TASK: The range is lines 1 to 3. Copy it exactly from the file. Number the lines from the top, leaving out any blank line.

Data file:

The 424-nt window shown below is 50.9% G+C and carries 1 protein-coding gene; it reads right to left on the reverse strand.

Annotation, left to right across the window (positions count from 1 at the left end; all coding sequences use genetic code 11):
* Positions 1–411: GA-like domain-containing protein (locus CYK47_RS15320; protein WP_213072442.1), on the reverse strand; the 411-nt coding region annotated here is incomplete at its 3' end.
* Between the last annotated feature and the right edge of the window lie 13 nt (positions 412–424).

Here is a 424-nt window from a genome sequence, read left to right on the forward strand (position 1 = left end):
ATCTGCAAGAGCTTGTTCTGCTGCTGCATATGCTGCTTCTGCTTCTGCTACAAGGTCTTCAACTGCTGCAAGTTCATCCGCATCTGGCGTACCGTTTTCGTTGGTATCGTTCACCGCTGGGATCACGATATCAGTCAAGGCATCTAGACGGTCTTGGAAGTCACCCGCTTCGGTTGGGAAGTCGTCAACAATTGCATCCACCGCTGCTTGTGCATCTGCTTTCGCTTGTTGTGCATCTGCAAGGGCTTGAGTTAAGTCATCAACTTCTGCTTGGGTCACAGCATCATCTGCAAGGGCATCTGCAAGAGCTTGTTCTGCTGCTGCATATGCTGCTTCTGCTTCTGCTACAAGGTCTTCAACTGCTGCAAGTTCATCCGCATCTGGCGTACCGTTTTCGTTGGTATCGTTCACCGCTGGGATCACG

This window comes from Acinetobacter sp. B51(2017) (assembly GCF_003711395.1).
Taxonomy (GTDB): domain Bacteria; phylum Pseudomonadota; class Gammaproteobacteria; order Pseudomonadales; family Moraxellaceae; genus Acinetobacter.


The 424-nt window shown below is 50.9% G+C and carries 1 protein-coding gene; it reads right to left on the reverse strand.

Annotation, left to right across the window (positions count from 1 at the left end; all coding sequences use genetic code 11):
* Positions 1–411: GA-like domain-containing protein (locus CYK47_RS15320; protein WP_213072442.1), on the reverse strand; the 411-nt coding region annotated here is incomplete at its 3' end.